fork of repository: NetworKit Implementation of the nearly-linear time SDD solver developed by Kelner et al. and described in Implementation and experimental results to appear in SEA 2015, preprint:
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fixed dependency on valgrind 2 years and 2 months ago mwegner (Michael Wegner)
fixed dependency on valgrind 2 years and 2 months ago mwegner (Michael Wegner)
Merge from Dev 2 years and 9 months ago Daniel Hoske
suppress output of test compilation 2 years and 9 months ago maxv (Maximilian Vogel)
community.PLP can be asked for timings of each ... 2 years and 9 months ago cls (Christian Staudt)
added GraphToolBinary{Writer,Reader} and corres... 2 years and 9 months ago maxv (Maximilian Vogel)
cythonized GraphToolBinary{Reader,Writer} 2 years and 9 months ago maxv (Maximilian Vogel)
added rudimentary support for graph-tool's bina... 2 years and 9 months ago maxv (Maximilian Vogel)
set default amount of threads during installati... 2 years and 9 months ago maxv (Maximilian Vogel)
added Cython version check; better attempt at d... 2 years and 9 months ago maxv (Maximilian Vogel)
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NetworKit is a growing open-source toolkit for high-performance network analysis. Its aim is to provide tools for the analysis of large networks in the size range from thousands to billions of edges. For this purpose, it implements efficient graph algorithms, many of them parallel to utilize multicore architectures. These are meant to compute standard measures of network analysis, such as degree sequences, clustering coefficients and centrality (see next sections of this document for a list of existing features and a roadmap of planned features). In this respect, NetworKit is comparable to packages such as [NetworkX][networkx], albeit with a focus on parallelism and scalability. NetworKit is also a testbed for algorithm engineering and contains novel algorithms from recently published research, especially in the area of community detection (see list of publications below).

NetworKit is a Python module. High-performance algorithms are written in C++ and exposed to Python via the Cython toolchain. Python in turn gives us the ability to work interactively and a rich environment of tools for data analysis and scientific computing. Furthermore, NetworKit's core can be built and used as a native library if needed.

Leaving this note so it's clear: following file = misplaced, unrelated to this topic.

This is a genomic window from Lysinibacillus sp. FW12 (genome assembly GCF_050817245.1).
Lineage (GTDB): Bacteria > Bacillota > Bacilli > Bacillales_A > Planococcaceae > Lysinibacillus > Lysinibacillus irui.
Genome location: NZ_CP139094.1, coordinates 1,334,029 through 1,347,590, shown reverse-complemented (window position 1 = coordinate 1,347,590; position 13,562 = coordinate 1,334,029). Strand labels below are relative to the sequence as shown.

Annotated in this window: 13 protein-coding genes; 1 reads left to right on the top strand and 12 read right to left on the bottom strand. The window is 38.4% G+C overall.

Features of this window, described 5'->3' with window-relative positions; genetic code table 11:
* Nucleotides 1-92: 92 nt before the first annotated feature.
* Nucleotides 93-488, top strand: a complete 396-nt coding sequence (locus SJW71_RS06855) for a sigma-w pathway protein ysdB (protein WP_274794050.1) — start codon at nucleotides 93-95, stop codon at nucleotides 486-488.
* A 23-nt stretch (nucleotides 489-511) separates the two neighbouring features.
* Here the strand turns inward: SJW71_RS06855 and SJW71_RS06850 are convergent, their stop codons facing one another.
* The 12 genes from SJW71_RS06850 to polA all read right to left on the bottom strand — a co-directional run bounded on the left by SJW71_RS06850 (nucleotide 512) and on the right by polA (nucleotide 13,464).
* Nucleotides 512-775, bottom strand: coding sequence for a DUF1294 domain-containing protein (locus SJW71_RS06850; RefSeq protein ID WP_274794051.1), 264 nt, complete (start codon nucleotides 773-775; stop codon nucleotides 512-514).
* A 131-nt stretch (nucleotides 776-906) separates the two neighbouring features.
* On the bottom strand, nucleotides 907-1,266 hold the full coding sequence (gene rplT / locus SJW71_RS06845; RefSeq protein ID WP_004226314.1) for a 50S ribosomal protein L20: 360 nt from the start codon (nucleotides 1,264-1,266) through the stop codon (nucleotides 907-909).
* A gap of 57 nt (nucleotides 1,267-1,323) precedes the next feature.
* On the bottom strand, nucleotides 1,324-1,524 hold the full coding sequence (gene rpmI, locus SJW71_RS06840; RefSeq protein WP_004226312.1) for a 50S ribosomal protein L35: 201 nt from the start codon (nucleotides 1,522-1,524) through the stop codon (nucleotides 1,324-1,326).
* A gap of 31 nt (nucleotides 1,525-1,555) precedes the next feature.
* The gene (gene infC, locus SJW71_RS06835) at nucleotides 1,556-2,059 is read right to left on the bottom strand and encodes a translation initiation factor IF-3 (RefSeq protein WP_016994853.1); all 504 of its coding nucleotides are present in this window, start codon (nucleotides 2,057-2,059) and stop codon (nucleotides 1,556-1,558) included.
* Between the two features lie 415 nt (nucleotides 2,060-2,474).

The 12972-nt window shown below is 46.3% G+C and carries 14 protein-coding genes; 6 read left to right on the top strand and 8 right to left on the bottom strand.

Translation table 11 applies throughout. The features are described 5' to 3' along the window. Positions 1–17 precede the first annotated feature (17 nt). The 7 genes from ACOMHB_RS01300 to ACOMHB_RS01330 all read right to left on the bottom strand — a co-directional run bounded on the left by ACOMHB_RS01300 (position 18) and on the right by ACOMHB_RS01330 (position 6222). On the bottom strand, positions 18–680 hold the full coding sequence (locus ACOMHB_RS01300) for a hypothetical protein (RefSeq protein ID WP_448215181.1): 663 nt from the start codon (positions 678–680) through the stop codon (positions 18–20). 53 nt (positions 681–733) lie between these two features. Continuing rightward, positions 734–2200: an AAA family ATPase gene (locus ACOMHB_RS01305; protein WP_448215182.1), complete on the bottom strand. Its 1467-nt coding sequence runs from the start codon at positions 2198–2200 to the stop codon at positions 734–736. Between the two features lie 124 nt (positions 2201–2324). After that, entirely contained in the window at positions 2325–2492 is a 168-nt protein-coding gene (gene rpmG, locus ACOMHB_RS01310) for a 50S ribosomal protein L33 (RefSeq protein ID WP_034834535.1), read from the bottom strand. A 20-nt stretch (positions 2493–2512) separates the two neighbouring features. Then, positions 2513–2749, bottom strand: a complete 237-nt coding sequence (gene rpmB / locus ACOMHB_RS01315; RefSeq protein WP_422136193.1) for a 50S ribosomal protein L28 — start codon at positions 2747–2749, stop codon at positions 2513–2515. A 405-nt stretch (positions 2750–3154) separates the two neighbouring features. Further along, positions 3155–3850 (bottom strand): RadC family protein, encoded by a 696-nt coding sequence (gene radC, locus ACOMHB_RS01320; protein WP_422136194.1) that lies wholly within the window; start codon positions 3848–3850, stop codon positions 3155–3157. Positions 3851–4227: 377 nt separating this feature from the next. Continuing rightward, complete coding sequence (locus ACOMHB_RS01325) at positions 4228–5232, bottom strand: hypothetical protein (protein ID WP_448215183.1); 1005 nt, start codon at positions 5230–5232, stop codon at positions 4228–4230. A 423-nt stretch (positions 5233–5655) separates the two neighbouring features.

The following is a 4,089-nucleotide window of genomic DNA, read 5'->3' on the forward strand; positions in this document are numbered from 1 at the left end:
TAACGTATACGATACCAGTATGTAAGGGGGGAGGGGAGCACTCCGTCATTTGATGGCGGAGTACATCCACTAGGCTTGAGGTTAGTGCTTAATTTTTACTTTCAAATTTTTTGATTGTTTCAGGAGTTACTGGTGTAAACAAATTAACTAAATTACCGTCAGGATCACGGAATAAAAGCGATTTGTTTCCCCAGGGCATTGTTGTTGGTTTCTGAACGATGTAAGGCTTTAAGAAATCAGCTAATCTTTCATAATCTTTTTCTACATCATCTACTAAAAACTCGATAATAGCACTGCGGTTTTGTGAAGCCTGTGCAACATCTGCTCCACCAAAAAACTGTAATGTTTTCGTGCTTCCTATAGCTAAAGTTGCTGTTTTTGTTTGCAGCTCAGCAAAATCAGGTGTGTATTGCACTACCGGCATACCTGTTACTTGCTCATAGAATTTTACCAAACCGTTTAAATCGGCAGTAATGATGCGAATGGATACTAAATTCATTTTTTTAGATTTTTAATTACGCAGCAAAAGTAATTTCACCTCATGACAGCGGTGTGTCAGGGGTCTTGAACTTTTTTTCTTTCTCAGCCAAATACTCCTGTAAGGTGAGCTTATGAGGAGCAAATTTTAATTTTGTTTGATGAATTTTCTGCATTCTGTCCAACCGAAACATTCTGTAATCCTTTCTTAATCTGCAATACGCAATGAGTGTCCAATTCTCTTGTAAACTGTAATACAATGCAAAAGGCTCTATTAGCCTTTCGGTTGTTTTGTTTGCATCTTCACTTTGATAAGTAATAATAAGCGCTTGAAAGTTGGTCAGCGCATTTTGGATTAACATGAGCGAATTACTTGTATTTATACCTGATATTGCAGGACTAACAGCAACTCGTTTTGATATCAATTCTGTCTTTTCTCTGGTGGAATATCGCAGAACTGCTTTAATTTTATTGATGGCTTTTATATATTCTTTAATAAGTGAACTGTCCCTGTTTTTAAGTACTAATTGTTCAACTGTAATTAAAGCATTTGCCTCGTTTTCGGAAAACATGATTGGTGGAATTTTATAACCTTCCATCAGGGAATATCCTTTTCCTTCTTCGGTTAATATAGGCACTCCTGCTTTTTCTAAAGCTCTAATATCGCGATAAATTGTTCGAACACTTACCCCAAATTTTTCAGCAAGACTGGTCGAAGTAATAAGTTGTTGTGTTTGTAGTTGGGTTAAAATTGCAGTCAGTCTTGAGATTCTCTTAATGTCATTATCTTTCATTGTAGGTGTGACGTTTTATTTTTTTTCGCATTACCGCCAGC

In addition to this Readme, the NetworKit_UserGuide provides an introduction to the NetworKit tools, in the form of an interactive IPython Notebook. The DevGuide is meant for developers who would like to contribute. When using NetworKit as a Python module, refer to the docstrings of classes, methods and functions.

C++ sources are also documented in Doxygen format, while the documentation for the Python sources can be generated with Sphinx. If you have both utilities installed, the documentation can be easily generated by calling the script in Doc/docs.

To convert the documentation markdown files to PDF install the pandoc utility and call the script

E-Mail List

For questions regarding NetworKit, subscribe to our e-mail list ( and feel free to ask.



A C++ compiler supporting C++11 (we use GCC 4.8). The compiler and linker flags -fopenmp -std=c++11 are required.


  • OpenMP for parallelism

To avoid possible binary incompatibilities, try to build these libraries with the same compiler that will be used to build NetworKit.

Building NetworKit as a Python Module

To build the module, the following is required:

  • Python 3 (>= 3.4 recommended, 3.3 supported)
  • Cython

Additionally, the module uses the following external Python packages:

  • networkx
  • tabulate
  • scipy
  • matplotlib

NetworKit is still usable without these packages, but with reduced functionality.The dependencies are best installed via easy_install or pip. (If you have multiple Python installations, be sure you use the commands matching your Python 3 version. In the following examples, python3 and pip3 will be used.)